The study of reactions is at the core of chemistry as a subject
The main defining characteristic of a chemical reaction is that it is a process where one or more new substances are formed.
Describing chemical reactions
Reactants → Products
Here, the reactants and products are different chemical substances. The basic way of describing chemical reactions, then, is to write ’chemical equations’ showing the reactants and products in a particular chemical change. Chemical equations have been described as ’an essential part of the common language of scientist.
Chemical ‘equations’ are commonly written as word equations and formulae equations. There is a sense in which formulae equations are easier, as they provide a ready means of checking that no transmutation has been implied (by seeing that the same elements are represented on both sides of the equation). However, formulae equations are more abstract, and so word equations are often introduced first.
Although word equations use the (often) less abstract names of substances, rather than formulae, they can make it more difficult for students to check that the same elements are represented before and after a reaction. Students need to know, for example, that the ending ’-ate’ implies the presence of oxygen, and which elements are present in common substances such as water or ammonia.
Student difficulties with word equations
Word equations are commonly introduced and used in lower secondary science, but national testing shows that many students find it difficult to write or complete word equations for chemical reactions.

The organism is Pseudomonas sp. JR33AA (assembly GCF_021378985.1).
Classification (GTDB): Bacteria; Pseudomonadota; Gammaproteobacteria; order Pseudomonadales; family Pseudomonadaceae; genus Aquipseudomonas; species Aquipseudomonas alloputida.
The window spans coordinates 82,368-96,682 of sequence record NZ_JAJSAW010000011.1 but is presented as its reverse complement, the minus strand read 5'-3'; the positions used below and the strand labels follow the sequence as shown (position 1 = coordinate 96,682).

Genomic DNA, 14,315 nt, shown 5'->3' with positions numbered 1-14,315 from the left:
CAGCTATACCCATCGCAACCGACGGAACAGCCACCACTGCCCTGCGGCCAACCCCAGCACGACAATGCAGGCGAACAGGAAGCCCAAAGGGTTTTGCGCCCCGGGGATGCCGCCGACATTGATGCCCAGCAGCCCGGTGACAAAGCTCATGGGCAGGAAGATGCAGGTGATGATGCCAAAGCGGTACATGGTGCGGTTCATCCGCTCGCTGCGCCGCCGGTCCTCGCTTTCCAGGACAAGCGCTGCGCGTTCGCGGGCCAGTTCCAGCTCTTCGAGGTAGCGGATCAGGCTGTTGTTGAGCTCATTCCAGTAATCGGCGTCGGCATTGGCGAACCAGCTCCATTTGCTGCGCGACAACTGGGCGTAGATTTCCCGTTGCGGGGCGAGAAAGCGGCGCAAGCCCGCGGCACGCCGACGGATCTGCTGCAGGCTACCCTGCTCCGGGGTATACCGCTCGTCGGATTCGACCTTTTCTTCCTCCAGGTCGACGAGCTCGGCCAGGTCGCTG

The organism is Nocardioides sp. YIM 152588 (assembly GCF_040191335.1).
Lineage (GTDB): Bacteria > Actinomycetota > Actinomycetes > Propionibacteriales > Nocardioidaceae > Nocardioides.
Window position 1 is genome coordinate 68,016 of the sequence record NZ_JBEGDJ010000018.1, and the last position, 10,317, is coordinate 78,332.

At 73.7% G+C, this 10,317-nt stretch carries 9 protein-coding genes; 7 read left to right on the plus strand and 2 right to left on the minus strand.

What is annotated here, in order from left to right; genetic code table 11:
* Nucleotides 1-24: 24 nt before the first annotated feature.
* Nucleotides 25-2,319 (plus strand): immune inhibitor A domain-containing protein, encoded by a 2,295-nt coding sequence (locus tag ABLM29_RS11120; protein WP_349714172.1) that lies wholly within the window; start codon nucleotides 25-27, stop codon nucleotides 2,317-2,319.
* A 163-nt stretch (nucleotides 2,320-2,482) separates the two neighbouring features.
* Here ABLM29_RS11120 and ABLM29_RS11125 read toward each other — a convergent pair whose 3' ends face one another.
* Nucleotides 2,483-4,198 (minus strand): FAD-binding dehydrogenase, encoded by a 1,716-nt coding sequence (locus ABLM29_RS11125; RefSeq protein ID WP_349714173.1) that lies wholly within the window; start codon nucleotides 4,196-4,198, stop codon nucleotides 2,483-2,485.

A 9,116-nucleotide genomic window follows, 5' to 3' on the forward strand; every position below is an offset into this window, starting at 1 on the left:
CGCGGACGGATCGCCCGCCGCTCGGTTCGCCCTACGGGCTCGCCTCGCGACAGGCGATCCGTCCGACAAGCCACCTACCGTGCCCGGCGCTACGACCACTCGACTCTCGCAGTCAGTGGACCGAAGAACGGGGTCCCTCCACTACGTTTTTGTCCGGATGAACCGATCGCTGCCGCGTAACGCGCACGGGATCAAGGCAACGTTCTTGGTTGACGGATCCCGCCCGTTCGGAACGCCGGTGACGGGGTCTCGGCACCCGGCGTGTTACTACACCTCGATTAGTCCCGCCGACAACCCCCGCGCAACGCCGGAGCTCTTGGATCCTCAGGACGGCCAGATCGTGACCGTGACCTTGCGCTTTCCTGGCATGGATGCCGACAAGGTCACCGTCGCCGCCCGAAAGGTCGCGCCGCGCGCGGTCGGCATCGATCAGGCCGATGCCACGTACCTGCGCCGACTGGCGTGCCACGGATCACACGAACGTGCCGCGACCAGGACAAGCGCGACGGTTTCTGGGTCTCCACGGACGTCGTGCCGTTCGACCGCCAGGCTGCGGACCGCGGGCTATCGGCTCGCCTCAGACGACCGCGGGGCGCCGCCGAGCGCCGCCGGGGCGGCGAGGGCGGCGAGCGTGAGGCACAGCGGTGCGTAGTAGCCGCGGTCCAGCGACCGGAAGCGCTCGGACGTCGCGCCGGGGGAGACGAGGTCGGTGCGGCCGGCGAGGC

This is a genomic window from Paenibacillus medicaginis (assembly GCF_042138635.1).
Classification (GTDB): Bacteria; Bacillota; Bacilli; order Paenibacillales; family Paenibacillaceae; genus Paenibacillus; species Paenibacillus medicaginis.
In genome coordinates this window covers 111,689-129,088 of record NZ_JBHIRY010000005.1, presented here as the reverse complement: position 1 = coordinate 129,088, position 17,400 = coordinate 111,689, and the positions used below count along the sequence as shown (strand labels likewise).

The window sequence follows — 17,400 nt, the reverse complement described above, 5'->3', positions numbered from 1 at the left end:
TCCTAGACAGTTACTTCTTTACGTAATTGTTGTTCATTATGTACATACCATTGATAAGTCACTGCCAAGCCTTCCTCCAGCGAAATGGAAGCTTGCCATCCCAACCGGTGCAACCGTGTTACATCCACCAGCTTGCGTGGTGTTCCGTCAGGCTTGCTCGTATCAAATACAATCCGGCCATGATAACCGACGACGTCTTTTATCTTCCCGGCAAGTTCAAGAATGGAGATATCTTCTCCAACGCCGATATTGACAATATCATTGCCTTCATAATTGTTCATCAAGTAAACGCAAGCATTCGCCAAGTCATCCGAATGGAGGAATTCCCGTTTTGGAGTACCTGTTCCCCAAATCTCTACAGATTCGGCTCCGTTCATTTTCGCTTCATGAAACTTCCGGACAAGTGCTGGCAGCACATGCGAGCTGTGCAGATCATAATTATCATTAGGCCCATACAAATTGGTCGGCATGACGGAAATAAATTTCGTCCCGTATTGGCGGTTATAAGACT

This should not be surprising if it is remembered that although chemical names seem familiar to teachers, they may seem somewhat arbitrary to students. The more systematic names, such as tetraoxosulfate(V1) for the SO42–ion, may be especially difficult for students, if the names do not seem to fit an accessible pattern n, then students may well be concerned about the very large number of substances they could hear and read about.
For the teacher, this classification system acts as a set of familiar ’mental pigeon-holes’ into which reactions may be slotted.
Students, lacking this framework for organising the information, see the equations at a much finer resolution so that a chemical equation that the teacher perceives as an integral unit seems to the students to have many components.
One of the resources included in the companion volume, Word equations, is an exercise on completing word equations. This exercise is not designed around teaching students a set of rules, but rather with giving them an opportunity to see that, although there are many possible chemical reactions, those met in school science may often be fitted into a limited number of common types.
This approach is designed to help students start constructing the reaction-type mental ’slots’ into which they can ‘drop’ reactions
Why do reactions occur?
Explaining ‘why’ reactions occur is a much more difficult task than either completing equations or classifying reactions. Indeed, this topic is not usually dealt with in any meaningful sense until at post- 16 level. In one sense this is understandable, as valid explanations require detailed consideration of bond enthalpies, or - at least - a sophisticated application of notions of electrode potentials and Gibbs free energy. In some cases, a qualitative treatment of entropy can be used.
Yet, research has suggested that many students believe that they do know why reactions occur by the time they complete their secondary science courses. However, the reasons they commonly give are invalid, and may be in contradiction to ideas that they would be expected to learn if they continue their study of chemistry to post-1 6 level.
The most common alternative conception is to suggest that chemical reactions occur ’so that atoms can acquire a full outer electron shell’ or ’an octet of outer electrons’. Students at the end of secondary schooling, or during post-1 6 courses, will commonly give a response along these lines, even if the information given in the question clearly shows this cannot be a valid explanation.
For the full version of this chapter, see downloads below
Chemical reactionsBook | PDF, Size 1.47 mb
These PDFs have been taken from the popular book, Chemical Misconceptions : Prevention, diagnosis and care: Theoretical background, Volume 1, by Keith Taber.
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